1) What is YOUR most memorable travel moment and …

2) What valuable lesson did you learn from it?

I’ll start the ball rolling. My most memorable travel moment was back in 1996, during our week-long visit to the Greek island of Santorini. We’d taken a marathon 12-hour tour around the island on a particular day and ended up arriving by small boat to the island of Thirasia. Up above on the cliffs, we spotted the village of Manolas, and were told that there were only 2 ways to reach it. Walk up, or take a mule. We chose the mules.

Now, let me explain that there are/were no groomed trails to get you up to the top of the hill. And no guard rails to ensure you didn’t fall the considerable distance down the cliff to the sea. But there I was, purse in my lap and camera hanging from my shoulder (this was during the days of the much larger and heavier old DLS film cameras), and trying to hold onto the mule as we swayed side to side, slowly climbing the rocky cliff to the village at the top, where we were told we would be treated to amazing views and a nice lunch.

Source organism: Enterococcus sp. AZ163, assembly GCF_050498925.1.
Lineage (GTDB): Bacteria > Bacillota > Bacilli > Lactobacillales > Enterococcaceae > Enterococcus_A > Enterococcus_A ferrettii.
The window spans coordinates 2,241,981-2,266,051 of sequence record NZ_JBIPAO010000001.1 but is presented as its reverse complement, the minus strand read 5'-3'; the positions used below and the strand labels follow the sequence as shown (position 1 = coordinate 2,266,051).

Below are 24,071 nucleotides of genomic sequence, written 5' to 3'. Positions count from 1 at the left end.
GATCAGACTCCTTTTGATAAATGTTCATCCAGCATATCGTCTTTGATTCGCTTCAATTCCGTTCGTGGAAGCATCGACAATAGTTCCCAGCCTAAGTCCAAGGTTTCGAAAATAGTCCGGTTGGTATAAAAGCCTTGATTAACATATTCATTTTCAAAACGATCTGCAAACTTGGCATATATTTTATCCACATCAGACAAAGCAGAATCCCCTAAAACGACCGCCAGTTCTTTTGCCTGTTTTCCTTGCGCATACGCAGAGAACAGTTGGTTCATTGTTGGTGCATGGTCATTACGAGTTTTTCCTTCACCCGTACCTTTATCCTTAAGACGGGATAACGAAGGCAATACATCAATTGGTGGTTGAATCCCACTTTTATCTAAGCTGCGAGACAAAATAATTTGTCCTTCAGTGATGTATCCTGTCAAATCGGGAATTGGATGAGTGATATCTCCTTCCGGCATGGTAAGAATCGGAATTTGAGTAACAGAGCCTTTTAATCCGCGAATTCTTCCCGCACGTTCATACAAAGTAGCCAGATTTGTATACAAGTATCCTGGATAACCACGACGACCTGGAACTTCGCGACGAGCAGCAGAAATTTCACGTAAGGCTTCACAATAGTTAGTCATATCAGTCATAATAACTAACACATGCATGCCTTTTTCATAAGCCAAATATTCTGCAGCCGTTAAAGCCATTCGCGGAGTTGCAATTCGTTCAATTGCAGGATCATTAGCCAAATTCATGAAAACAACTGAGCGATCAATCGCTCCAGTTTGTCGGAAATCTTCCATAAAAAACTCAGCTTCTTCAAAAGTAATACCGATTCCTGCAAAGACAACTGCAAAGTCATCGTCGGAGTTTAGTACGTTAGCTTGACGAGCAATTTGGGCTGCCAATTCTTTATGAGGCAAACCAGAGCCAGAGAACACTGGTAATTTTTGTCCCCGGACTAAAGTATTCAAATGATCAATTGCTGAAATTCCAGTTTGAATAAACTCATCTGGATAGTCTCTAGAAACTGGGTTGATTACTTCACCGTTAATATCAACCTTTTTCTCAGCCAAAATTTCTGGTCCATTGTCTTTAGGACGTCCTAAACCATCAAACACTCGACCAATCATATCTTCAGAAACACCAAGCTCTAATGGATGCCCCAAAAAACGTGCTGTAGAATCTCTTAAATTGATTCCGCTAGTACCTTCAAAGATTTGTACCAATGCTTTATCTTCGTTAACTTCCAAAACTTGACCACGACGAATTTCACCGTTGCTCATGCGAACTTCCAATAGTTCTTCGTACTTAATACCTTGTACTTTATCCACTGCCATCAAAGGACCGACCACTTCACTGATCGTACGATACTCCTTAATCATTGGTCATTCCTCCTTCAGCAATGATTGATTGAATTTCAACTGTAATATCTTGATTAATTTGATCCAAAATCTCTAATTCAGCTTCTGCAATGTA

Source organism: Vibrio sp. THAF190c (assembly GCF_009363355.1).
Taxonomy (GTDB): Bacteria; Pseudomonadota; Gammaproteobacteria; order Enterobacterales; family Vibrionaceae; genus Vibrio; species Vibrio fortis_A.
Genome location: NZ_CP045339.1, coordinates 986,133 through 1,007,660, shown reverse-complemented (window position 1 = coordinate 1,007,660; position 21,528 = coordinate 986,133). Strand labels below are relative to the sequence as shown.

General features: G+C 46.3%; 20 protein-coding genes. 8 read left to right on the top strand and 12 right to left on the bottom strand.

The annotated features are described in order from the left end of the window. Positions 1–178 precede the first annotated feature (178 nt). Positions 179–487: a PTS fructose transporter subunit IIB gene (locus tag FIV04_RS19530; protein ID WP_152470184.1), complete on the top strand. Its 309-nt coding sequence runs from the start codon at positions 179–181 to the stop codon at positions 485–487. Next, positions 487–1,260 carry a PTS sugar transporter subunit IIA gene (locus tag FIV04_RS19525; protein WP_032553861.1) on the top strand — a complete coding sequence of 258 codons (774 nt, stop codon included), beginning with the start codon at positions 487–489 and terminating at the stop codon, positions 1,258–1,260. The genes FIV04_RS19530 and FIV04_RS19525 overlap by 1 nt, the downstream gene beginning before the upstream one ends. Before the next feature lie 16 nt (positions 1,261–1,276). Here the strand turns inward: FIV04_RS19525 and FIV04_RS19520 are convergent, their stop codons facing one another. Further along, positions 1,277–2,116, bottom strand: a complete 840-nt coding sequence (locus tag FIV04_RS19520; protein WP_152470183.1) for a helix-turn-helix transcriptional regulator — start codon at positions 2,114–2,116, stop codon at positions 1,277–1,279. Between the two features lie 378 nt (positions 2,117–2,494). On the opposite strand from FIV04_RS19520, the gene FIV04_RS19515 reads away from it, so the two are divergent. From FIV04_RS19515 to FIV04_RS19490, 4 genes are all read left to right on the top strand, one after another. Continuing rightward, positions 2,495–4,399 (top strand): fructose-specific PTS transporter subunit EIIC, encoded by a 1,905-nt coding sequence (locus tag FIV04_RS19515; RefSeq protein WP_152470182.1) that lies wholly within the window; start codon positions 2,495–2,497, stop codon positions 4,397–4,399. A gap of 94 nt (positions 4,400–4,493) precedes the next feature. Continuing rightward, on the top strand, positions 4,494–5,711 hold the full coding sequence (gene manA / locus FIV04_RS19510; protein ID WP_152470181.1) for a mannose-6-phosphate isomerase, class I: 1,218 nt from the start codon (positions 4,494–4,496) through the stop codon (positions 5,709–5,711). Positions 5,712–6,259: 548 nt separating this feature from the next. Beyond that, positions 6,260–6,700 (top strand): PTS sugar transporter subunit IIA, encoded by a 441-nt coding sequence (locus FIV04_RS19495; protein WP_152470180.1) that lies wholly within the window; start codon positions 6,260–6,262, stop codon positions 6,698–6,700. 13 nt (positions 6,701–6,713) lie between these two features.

On arrival, Reg and I got comfortable and sat ourselves down for lunch and a couple of well-deserved beers in the late afternoon heat of the sun. We were truly exhausted, but over the course of an hour, were invigorated by the stunning vistas which provided amazing photographic opportunities, the terrific food and the refreshing libations.  But suddenly, we noticed the trail of mules making their ways down the cliff without any passengers! I ran screaming after them, only to be told by their keeper that the mules quit at 4 pm each day (they must have been unionized!) and we would have to walk back down to the boat. Thank goodness my knees were in much better shape back in 1996. I know some of my fellow travellers suffered considerably from that unexpected experience.

the unridden mule train makes its way back down as we look on

Lesson learned: NEVER take anything for granted when you are travelling. You may be told that the mules will take you up to the village, but be sure to find out how you will get down. And be sure you can deal with the challenge. Never assume that the conditions are good, or doable for your abilities. Make sure you confirm that BEFORE embarking on any side excursion, and if there is a language barrier (as there often is in travel), do not let yourself be rushed into making a decision that could have very serious repercussions.